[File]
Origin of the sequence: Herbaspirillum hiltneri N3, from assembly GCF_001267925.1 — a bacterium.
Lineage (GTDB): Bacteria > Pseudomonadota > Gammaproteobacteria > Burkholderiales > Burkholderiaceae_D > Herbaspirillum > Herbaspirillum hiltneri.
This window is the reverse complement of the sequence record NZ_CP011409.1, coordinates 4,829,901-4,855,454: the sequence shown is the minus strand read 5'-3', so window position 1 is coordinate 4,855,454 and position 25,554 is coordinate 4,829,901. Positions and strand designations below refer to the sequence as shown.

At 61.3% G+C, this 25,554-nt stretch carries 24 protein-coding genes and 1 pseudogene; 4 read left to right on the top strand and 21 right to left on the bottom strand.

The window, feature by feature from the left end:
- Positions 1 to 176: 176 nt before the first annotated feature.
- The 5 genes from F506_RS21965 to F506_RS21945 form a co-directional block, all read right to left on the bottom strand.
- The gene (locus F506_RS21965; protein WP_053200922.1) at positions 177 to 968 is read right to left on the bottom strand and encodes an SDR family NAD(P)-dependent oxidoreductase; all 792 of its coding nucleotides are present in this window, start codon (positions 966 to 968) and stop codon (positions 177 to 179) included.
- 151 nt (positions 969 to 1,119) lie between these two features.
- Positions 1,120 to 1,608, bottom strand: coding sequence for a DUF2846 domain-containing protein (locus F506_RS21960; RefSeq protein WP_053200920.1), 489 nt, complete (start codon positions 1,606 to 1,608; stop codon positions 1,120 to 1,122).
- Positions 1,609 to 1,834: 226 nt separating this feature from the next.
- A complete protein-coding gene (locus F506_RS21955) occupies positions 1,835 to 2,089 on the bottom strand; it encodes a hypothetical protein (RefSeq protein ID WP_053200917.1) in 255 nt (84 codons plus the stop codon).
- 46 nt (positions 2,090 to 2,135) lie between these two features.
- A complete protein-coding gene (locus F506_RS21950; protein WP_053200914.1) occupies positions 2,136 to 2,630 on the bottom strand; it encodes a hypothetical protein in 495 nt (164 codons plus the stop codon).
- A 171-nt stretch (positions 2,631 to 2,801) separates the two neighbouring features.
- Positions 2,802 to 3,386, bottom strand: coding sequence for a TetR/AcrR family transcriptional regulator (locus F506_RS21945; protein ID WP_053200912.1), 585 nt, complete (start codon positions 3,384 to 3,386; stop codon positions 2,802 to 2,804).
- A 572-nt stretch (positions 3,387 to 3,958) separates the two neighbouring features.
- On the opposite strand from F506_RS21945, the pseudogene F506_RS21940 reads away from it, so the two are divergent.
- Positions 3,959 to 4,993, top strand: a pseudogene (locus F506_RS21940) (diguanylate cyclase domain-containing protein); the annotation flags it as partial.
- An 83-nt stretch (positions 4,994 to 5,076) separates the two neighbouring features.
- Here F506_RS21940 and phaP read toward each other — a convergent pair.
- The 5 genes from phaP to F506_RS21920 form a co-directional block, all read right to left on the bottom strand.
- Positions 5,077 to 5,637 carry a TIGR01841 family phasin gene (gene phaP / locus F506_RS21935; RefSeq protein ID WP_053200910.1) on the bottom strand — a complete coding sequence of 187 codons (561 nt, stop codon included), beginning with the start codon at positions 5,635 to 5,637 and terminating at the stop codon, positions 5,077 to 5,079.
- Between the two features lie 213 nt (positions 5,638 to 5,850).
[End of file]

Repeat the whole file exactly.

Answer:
Origin of the sequence: Herbaspirillum hiltneri N3, from assembly GCF_001267925.1 — a bacterium.
Lineage (GTDB): Bacteria > Pseudomonadota > Gammaproteobacteria > Burkholderiales > Burkholderiaceae_D > Herbaspirillum > Herbaspirillum hiltneri.
This window is the reverse complement of the sequence record NZ_CP011409.1, coordinates 4,829,901-4,855,454: the sequence shown is the minus strand read 5'-3', so window position 1 is coordinate 4,855,454 and position 25,554 is coordinate 4,829,901. Positions and strand designations below refer to the sequence as shown.

At 61.3% G+C, this 25,554-nt stretch carries 24 protein-coding genes and 1 pseudogene; 4 read left to right on the top strand and 21 right to left on the bottom strand.

The window, feature by feature from the left end:
- Positions 1 to 176: 176 nt before the first annotated feature.
- The 5 genes from F506_RS21965 to F506_RS21945 form a co-directional block, all read right to left on the bottom strand.
- The gene (locus F506_RS21965; protein WP_053200922.1) at positions 177 to 968 is read right to left on the bottom strand and encodes an SDR family NAD(P)-dependent oxidoreductase; all 792 of its coding nucleotides are present in this window, start codon (positions 966 to 968) and stop codon (positions 177 to 179) included.
- 151 nt (positions 969 to 1,119) lie between these two features.
- Positions 1,120 to 1,608, bottom strand: coding sequence for a DUF2846 domain-containing protein (locus F506_RS21960; RefSeq protein WP_053200920.1), 489 nt, complete (start codon positions 1,606 to 1,608; stop codon positions 1,120 to 1,122).
- Positions 1,609 to 1,834: 226 nt separating this feature from the next.
- A complete protein-coding gene (locus F506_RS21955) occupies positions 1,835 to 2,089 on the bottom strand; it encodes a hypothetical protein (RefSeq protein ID WP_053200917.1) in 255 nt (84 codons plus the stop codon).
- 46 nt (positions 2,090 to 2,135) lie between these two features.
- A complete protein-coding gene (locus F506_RS21950; protein WP_053200914.1) occupies positions 2,136 to 2,630 on the bottom strand; it encodes a hypothetical protein in 495 nt (164 codons plus the stop codon).
- A 171-nt stretch (positions 2,631 to 2,801) separates the two neighbouring features.
- Positions 2,802 to 3,386, bottom strand: coding sequence for a TetR/AcrR family transcriptional regulator (locus F506_RS21945; protein ID WP_053200912.1), 585 nt, complete (start codon positions 3,384 to 3,386; stop codon positions 2,802 to 2,804).
- A 572-nt stretch (positions 3,387 to 3,958) separates the two neighbouring features.
- On the opposite strand from F506_RS21945, the pseudogene F506_RS21940 reads away from it, so the two are divergent.
- Positions 3,959 to 4,993, top strand: a pseudogene (locus F506_RS21940) (diguanylate cyclase domain-containing protein); the annotation flags it as partial.
- An 83-nt stretch (positions 4,994 to 5,076) separates the two neighbouring features.
- Here F506_RS21940 and phaP read toward each other — a convergent pair.
- The 5 genes from phaP to F506_RS21920 form a co-directional block, all read right to left on the bottom strand.
- Positions 5,077 to 5,637 carry a TIGR01841 family phasin gene (gene phaP / locus F506_RS21935; RefSeq protein ID WP_053200910.1) on the bottom strand — a complete coding sequence of 187 codons (561 nt, stop codon included), beginning with the start codon at positions 5,635 to 5,637 and terminating at the stop codon, positions 5,077 to 5,079.
- Between the two features lie 213 nt (positions 5,638 to 5,850).